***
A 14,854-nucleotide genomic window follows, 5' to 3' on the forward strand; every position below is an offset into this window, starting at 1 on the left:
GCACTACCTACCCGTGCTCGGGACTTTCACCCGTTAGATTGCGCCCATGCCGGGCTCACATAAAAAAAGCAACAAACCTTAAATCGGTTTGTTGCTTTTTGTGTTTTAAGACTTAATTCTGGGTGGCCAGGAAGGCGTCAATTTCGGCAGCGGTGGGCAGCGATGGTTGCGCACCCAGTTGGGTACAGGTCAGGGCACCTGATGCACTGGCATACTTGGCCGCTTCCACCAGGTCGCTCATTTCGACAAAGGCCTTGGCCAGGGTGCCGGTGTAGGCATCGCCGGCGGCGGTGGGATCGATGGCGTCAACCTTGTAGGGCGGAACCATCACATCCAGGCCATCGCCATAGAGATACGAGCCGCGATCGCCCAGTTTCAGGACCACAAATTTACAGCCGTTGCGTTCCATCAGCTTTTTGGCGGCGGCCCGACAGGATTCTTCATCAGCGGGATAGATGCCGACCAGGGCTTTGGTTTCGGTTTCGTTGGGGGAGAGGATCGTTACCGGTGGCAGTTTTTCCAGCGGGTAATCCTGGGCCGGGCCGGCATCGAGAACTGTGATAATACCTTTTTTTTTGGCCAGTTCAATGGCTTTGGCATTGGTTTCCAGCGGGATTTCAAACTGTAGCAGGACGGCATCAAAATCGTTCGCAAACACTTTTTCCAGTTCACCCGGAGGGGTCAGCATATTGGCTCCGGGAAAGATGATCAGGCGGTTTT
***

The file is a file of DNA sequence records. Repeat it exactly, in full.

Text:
A 14,854-nucleotide genomic window follows, 5' to 3' on the forward strand; every position below is an offset into this window, starting at 1 on the left:
GCACTACCTACCCGTGCTCGGGACTTTCACCCGTTAGATTGCGCCCATGCCGGGCTCACATAAAAAAAGCAACAAACCTTAAATCGGTTTGTTGCTTTTTGTGTTTTAAGACTTAATTCTGGGTGGCCAGGAAGGCGTCAATTTCGGCAGCGGTGGGCAGCGATGGTTGCGCACCCAGTTGGGTACAGGTCAGGGCACCTGATGCACTGGCATACTTGGCCGCTTCCACCAGGTCGCTCATTTCGACAAAGGCCTTGGCCAGGGTGCCGGTGTAGGCATCGCCGGCGGCGGTGGGATCGATGGCGTCAACCTTGTAGGGCGGAACCATCACATCCAGGCCATCGCCATAGAGATACGAGCCGCGATCGCCCAGTTTCAGGACCACAAATTTACAGCCGTTGCGTTCCATCAGCTTTTTGGCGGCGGCCCGACAGGATTCTTCATCAGCGGGATAGATGCCGACCAGGGCTTTGGTTTCGGTTTCGTTGGGGGAGAGGATCGTTACCGGTGGCAGTTTTTCCAGCGGGTAATCCTGGGCCGGGCCGGCATCGAGAACTGTGATAATACCTTTTTTTTTGGCCAGTTCAATGGCTTTGGCATTGGTTTCCAGCGGGATTTCAAACTGTAGCAGGACGGCATCAAAATCGTTCGCAAACACTTTTTCCAGTTCACCCGGAGGGGTCAGCATATTGGCTCCGGGAAAGATGATCAGGCGGTTTT